Warnings that reforms spell danger
New mis-selling scandal ‘inevitable’ over pension reforms says Scottish Friendly
Retirees are already being targeted by unscrupulous advisers forcing them to surrender policies on the back of the forthcoming changes.
The UK government is introducing so-called “freedoms” into the pensions market, allowing retirees greater access to their savings. But financial advisers have been warning for months that there were dangers of another scandal if it is not properly supervised.
Scottish Friendly says the regulator needs to take firm action now to protect retirement savings “before the horse has bolted.”
Despite the pension legislation offering individuals more control and flexibility around how to manage their retirement funding, Scottish Friendly is concerned that the UK will see large numbers of pensioners targeted by salespeople bent on separating them from their lifetime savings, with particular concern being the buy-to-let market.
Neil Lovatt, product director, said: “There are great opportunities in these reforms, but also real dangers. A mis-selling scandal of some description is almost inevitable as pensioners get targeted and exploited.
“The biggest concern is that pension assets will be used and abused outside the confines of the protection currently afforded by the regulated financial services sector and individual advice.”
He says one particular area of concern is the buy-to-let market. “The danger is that people with substantial pension funds will be encouraged to withdraw them, probably on poor tax terms, to invest in a buy-to-let property or worse put down a substantial deposit on a mortgaged buy-to-let property.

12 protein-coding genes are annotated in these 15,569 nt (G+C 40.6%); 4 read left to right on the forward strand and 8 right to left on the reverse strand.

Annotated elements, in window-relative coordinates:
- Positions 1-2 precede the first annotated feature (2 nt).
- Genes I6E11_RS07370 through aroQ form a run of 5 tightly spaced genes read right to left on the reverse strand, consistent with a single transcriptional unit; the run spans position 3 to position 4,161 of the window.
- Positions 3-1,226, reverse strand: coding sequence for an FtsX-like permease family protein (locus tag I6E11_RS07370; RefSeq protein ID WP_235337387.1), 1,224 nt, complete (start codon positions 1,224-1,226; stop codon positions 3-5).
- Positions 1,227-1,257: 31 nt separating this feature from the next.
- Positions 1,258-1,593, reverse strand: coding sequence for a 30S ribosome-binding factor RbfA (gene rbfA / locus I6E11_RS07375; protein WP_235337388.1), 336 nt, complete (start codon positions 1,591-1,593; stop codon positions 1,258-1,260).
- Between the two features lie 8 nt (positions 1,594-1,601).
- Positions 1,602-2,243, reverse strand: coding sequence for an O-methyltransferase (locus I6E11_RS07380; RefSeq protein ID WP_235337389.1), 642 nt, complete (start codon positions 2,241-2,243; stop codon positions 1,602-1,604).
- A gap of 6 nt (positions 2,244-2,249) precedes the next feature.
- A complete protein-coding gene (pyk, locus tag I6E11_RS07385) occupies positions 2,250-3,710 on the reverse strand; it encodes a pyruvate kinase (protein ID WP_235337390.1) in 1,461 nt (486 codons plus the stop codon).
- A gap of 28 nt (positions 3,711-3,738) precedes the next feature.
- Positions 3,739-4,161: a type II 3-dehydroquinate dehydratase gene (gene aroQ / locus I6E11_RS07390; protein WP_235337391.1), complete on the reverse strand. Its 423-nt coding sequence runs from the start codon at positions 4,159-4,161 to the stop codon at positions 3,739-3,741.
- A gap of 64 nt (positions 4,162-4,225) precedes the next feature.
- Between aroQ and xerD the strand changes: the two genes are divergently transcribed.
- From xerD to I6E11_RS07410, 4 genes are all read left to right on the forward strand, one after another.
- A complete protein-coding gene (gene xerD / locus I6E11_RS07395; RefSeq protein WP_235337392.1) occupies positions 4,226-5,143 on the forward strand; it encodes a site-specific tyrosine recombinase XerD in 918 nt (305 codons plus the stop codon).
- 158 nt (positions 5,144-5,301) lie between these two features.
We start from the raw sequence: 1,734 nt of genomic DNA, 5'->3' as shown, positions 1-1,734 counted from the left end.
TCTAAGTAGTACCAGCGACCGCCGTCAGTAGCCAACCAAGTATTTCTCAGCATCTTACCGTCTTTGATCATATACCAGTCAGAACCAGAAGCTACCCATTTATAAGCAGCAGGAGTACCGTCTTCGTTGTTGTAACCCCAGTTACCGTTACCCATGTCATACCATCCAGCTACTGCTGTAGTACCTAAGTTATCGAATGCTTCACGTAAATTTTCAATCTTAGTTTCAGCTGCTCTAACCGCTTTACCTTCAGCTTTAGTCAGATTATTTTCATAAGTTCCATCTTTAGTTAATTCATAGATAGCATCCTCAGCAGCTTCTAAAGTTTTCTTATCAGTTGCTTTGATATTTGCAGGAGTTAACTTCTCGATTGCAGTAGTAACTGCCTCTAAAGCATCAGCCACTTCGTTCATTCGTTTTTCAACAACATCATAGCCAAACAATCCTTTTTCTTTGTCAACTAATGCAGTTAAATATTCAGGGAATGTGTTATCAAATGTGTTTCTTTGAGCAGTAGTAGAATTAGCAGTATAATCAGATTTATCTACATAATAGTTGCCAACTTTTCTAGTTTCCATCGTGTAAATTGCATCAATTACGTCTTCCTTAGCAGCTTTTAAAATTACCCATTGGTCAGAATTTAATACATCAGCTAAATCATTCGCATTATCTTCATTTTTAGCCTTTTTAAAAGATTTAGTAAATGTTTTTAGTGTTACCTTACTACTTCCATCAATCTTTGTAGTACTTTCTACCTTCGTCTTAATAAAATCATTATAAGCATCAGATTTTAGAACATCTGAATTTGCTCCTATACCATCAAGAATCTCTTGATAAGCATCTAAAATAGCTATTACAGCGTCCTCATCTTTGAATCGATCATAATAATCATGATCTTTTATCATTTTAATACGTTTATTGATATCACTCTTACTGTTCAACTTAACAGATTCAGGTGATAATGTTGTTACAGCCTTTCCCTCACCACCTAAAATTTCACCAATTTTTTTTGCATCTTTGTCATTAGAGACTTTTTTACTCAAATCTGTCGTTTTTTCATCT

“Whilst tempting for many to invest in a ‘real’ asset, the simple fact is investing in such a way will inevitably leave some pensioners high and dry. With such volatility in the market and the potential to be caught in property bubbles, it is likely that we will see a large number of pensioners at risk of losing their retirement savings if the market turns against them. Ultimately we will only know if people get mis-sold investments if pensioners find themselves left out in the cold, but by that time, it will already be too late for many.
“Short of a politically unacceptable U-turn on the policy, we need the Financial Conduct Authority to take a more definitive stance to present strong negative risk warnings about using pension benefits for unregulated investments or doing so without detailed personal advice from a qualified financial adviser. Its predecessor, the Financial Services Authority did so in the past with precipice bonds and the structured capital at risk product regulations (SCAPRS), albeit after the horse had bolted.
“We need strong and brave action from the FCA to close the gate whilst the horse is still in the stable. Doing so now can help to protect those in retirement so they can safely enjoy the freedom and flexibility the reforms were designed to allow.”